EJToday: Top Headlines
EJToday is SEJ's selection of new and outstanding stories on environmental topics in print and on the air, updated every weekday. SEJ also offers a free e-mailed digest of the day's EJToday postings, called SEJ-beat. SEJ members are subscribed automatically, but may opt out here. Non-members may subscribe here. EJToday is also available via RSS feed. Please see Editorial Guidelines for EJToday content.
"As a young state attorney in the early days of environmental regulation, [Pamela Giblin] built up the laws that regulate pollution of the state's water and air. Today, age 64 and still raven-haired and self-effacing, she is the senior attorney for some of the state's largest polluters — dedicated, some would say, to finding cracks in those same laws."
"Earlier this week, the Sixth Circuit Court of Appeals overturned the state of Ohio's ban on labels that identify milk as rBST- or rBGH-free, meaning produced without the use of artificial bovine growth hormone. Consumer and organic food groups were jubilant at the Ohio news, which may have far-reaching repercussions not only for all milk, but for genetically engineered foods."
"Backers of bipartisan Senate legislation establishing a renewable electricity standard hit a stumbling block [Thursday] as Sen. Lindsey Graham made plans to introduce an alternative energy measure that could draw Republican supporters."
If you are wondering why climate legislation was defeated during the 111th Congress and expanded offshore drilling won -- it may have something to do with over $500 million spend by fossil energy companies on lobbying, campaign contributions, and other forms of political influence.
"WASHINGTON — Nearly seven years after a government auditor charged that an oil company had cheated the government out of millions of dollars in royalties, a federal judge has ordered the company to pay nearly $23 million in penalties — including $5.7 million to the auditor who uncovered the problem."
"For the roughly 130 power plants, refineries and other facilities embroiled in the air permitting dispute between U.S. EPA and the Texas Commission on Environmental Quality, a new program being finalized by EPA could allow them to get on with business as usual."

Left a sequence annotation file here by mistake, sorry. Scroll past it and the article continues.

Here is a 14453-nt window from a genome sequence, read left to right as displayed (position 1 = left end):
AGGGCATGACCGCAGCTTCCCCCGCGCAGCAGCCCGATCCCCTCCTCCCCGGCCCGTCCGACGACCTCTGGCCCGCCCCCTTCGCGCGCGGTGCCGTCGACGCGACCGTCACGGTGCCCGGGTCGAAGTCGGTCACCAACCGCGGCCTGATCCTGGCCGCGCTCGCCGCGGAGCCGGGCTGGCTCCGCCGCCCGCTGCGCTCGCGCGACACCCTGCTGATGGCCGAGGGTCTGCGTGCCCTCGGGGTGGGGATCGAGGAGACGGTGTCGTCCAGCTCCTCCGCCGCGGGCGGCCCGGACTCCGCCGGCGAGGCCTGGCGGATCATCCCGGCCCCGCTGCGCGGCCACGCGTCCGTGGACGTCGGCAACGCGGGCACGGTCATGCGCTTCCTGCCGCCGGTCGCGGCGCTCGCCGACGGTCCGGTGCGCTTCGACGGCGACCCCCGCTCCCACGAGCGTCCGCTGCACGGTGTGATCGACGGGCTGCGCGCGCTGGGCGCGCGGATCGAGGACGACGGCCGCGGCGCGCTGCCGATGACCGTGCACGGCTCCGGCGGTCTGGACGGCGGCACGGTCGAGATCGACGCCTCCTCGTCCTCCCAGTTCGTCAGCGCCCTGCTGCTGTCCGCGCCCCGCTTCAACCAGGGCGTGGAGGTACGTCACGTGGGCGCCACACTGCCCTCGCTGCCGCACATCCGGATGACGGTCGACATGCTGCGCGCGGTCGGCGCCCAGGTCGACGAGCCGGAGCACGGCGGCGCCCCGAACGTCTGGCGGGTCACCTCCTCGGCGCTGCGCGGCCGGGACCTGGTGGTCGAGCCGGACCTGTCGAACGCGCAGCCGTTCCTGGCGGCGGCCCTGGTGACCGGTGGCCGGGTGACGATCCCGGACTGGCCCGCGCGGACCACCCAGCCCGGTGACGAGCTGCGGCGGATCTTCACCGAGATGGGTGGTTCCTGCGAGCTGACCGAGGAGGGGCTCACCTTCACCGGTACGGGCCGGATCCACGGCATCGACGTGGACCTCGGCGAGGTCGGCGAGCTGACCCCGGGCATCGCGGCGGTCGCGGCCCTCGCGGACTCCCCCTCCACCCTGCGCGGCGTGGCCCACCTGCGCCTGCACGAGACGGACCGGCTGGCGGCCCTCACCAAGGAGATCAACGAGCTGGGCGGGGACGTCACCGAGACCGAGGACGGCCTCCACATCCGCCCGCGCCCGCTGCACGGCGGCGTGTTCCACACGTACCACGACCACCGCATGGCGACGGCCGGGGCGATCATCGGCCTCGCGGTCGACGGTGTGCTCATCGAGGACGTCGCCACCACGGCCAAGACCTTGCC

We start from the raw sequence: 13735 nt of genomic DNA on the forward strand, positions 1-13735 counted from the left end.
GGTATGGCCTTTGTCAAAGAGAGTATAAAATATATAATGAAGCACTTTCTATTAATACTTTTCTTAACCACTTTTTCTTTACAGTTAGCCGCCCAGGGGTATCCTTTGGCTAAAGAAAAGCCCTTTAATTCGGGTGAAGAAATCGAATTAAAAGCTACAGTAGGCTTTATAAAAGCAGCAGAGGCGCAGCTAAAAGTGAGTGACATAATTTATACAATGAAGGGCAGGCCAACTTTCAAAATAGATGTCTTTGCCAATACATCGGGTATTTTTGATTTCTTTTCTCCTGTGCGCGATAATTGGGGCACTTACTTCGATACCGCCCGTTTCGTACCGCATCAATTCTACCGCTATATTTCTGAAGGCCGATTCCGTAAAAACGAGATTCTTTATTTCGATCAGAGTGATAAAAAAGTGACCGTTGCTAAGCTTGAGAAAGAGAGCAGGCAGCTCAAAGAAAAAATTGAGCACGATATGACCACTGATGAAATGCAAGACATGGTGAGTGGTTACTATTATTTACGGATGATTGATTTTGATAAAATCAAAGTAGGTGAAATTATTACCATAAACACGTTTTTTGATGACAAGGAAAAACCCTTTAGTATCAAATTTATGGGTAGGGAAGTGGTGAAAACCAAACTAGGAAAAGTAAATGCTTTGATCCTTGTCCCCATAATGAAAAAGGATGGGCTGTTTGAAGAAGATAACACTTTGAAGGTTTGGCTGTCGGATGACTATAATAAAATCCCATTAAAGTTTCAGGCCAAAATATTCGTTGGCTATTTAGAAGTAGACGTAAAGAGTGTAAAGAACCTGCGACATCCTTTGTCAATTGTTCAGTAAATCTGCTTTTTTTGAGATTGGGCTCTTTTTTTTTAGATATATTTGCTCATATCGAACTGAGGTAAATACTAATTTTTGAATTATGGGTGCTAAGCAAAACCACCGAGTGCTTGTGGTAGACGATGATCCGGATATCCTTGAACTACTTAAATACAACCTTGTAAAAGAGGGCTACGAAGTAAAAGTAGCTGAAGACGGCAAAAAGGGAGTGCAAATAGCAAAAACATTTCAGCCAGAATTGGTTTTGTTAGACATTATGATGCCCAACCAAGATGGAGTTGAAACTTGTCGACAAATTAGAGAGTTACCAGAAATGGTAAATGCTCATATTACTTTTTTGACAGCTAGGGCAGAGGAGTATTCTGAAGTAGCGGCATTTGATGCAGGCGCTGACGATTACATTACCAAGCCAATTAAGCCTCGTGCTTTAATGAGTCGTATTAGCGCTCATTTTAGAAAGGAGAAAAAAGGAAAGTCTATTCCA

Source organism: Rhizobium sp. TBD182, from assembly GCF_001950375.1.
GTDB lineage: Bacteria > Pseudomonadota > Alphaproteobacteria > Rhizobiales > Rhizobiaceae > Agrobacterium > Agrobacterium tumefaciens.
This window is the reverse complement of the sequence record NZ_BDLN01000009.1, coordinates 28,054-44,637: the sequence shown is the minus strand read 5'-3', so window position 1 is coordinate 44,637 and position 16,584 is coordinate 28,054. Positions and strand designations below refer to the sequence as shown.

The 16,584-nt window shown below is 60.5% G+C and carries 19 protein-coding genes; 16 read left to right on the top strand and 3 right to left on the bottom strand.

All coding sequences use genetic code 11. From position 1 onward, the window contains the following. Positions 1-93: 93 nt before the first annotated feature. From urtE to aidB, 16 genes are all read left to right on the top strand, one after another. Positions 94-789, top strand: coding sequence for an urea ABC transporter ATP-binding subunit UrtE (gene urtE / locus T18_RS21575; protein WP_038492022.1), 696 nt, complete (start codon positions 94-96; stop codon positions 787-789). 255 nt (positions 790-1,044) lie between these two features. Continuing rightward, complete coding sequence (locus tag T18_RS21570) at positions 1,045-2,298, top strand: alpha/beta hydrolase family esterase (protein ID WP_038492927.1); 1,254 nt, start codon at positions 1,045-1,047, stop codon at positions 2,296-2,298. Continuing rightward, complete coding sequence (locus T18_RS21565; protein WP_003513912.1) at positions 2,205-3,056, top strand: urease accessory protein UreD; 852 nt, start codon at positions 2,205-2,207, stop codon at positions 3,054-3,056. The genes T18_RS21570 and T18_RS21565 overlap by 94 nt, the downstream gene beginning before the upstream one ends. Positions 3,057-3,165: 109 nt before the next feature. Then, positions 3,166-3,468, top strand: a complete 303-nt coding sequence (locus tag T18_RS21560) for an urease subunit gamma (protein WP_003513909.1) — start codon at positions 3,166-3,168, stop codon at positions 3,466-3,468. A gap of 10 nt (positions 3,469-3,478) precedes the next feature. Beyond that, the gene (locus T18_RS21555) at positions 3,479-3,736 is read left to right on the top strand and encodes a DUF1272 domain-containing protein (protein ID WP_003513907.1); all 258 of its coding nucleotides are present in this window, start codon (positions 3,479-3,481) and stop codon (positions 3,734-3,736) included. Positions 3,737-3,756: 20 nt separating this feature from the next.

FBI agents during the Bush administration "investigated members of the environmental advocacy group Greenpeace over their protest activities 'with little or no basis,' [a Justice Department Inspector General's] report said. Agents kept the case open for more than three years, even though no charges were filed, and put the activists on a terrorist watch list, it said."
"A federal judge has ordered 99¢ Only Stores to pay $409,490 in penalties for the sale of illegal unregistered and misbranded pesticides contained in household products."
"The tragic explosion of a gas pipeline in a San Francisco suburb has shed light on a problem usually kept underground: Communities have expanded over pipes built decades earlier when no one lived there. Utilities have been under pressure for years to better inspect and replace aging gas pipes — many of them laid years before sprawling communities were erected around them — that now are at risk of leaking or erupting."
"Challenging the appropriateness of using the courts to address climate change, Indiana and 11 other states are urging the Supreme Court to overturn an appeals court decision that would allow greenhouse gas emitters to be sued for their contribution to global warming."
"U.S. Department of Agriculture experts found growing sanitary problems including bugs and overflowing trash earlier this year on the Iowa farm at the center of the national egg recall, but didn't notify health authorities, according to government documents and officials."
"Regulators who are supposed to police offshore oil and gas drilling are spread too thinly, poorly trained and hampered by outdated technology, according to a study by an Interior Department review board appointed after the BP oil disaster in the Gulf of Mexico."
"The U.S. Environmental Protection Agency will roll out more regulations on greenhouse gases and other pollution to help fight climate change, but they will not be as strong as action by Congress, a senior administration official said."
"Another BP employee is refusing to testify in the investigation into the cause of the Gulf of Mexico oil disaster, invoking his Fifth Amendment right to not produce testimony that could incriminate him."
"Dozens of environmental and conservation groups were pleased Thursday as Solicitor General Elena Kagan won confirmation as a U.S. Supreme Court Justice on a Senate vote of 63-37, largely along party lines."